Supply-Side Theory Definition

What is supply theory?

The theory of supply is an economic concept according to which the increase in the supply of goods leads to economic growth. Also defined as supply side tax policy, the concept has been applied by several US presidents with the aim of stimulating the economy. Broadly, supply-side approaches target variables that enhance an economy’s ability to supply more goods and services.

While some economists are strong supporters of supply theory, others have opposed it. Critics argue that supply theory is fundamentally flawed (i.e., supply by itself cannot create demand), and empirical evidence has repeatedly shown its failures in practice as policy (for example, in the case of the Kansas tax cuts which failed to generate growth).

Key points to remember:

  • Supply-side economics holds that increasing the supply of goods results in economic growth for a country.
  • In supply-side fiscal policy, practitioners often focus on lowering taxes, lowering borrowing rates, and deregulating industries to foster increased output.
  • Supply-side fiscal policy was formulated in the 1970s as an alternative to Keynesian demand-side policy.
  • The validity of this theory remains disputed on both theoretical and empirical grounds, with advocates on both sides of the debate.

Understanding Supply Theory

Supply-side economic theory is commonly used by governments as a premise to target variables that enhance an economy’s ability to supply more goods. In general, supply-side fiscal policy can be based on a number of variables. It is not limited in its scope but seeks to identify the variables that will lead to increased supply and subsequent economic growth.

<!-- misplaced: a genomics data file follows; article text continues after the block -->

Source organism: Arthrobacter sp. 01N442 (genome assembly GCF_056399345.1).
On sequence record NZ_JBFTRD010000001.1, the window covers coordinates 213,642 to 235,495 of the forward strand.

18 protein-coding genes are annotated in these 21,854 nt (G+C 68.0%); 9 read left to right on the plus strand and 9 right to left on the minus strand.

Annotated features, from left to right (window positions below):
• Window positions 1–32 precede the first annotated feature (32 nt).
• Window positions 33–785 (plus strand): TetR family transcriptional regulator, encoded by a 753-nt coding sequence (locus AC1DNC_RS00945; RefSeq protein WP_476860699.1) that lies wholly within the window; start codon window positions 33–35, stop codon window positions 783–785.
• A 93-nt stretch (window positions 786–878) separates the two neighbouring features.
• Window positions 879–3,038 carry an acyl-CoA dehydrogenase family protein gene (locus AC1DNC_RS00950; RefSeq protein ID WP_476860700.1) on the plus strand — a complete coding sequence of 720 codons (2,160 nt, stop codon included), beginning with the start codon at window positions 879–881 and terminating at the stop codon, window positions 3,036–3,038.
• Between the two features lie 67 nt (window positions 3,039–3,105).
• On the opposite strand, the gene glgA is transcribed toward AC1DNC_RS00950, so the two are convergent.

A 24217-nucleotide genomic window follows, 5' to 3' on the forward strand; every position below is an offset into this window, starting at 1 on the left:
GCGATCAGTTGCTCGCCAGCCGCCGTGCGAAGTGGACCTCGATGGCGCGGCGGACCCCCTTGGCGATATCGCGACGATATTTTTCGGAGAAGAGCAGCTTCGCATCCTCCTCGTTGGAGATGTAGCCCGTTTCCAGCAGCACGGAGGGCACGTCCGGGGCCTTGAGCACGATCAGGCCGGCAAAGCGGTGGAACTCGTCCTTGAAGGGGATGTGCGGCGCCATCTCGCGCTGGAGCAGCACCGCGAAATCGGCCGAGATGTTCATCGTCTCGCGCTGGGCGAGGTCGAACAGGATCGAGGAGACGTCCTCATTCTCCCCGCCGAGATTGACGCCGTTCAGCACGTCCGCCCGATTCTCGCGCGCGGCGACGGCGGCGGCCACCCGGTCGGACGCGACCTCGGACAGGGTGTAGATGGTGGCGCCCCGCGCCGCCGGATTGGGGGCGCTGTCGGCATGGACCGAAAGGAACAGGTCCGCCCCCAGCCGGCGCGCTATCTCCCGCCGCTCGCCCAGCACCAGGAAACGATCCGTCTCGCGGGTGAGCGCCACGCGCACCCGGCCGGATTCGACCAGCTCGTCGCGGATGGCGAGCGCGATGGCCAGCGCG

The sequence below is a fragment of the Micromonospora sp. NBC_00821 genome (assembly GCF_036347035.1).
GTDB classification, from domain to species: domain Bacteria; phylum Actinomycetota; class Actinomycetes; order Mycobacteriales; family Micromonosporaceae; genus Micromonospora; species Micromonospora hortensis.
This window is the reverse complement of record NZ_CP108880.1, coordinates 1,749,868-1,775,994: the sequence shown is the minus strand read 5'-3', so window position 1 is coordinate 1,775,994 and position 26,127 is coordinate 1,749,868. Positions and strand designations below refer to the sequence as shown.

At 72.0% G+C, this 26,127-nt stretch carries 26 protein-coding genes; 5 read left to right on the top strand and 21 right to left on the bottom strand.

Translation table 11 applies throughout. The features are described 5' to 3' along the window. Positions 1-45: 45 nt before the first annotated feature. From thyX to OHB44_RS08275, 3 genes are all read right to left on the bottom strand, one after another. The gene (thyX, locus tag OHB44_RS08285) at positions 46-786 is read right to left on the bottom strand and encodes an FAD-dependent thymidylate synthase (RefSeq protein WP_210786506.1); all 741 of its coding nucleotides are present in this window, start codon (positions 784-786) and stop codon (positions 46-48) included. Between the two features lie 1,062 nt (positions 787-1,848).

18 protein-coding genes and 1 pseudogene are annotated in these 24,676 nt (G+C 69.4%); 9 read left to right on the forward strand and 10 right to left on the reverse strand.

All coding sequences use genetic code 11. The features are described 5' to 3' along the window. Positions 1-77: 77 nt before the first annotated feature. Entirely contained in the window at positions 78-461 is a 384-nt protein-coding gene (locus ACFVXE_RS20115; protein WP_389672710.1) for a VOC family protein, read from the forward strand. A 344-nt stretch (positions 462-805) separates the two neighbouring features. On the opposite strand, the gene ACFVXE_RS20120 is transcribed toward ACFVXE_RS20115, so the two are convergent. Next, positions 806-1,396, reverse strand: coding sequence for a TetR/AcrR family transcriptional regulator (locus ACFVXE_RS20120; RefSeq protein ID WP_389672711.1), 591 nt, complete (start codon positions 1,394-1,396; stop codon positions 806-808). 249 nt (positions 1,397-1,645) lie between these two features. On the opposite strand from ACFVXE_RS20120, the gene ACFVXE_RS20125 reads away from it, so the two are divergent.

Supply-side theorists have historically focused on firms income tax discounts, capital loan exchange rates and more flexible trade regulations. Lower income tax rates and capital borrowing rates provide businesses with more cash to reinvest. Plus looser business regulations can eliminate long processing times and unnecessary reporting requirements that can stifle production. Overall, all three variables were found to provide increased incentives for expansion, higher production levels, and increased production capacity.

Overall, there can be a number of supply-side tax measures that a government can take. Often, supply-side fiscal policy will be heavily influenced by the current culture. In some cases, supply-side economics can be part of a global plan to increase domestic supply and make domestic products more advantageous than foreign products.

Proponents of supply-side policies believe they have a runoff effect. The theory is that by targeting the economic variables that could be most effective in stimulating production, companies will produce more and grow. By doing so, they employ more workers and raise wages, putting more money in consumers’ pockets. However, history has not confirmed this to work in practice.

Supply side vs demand side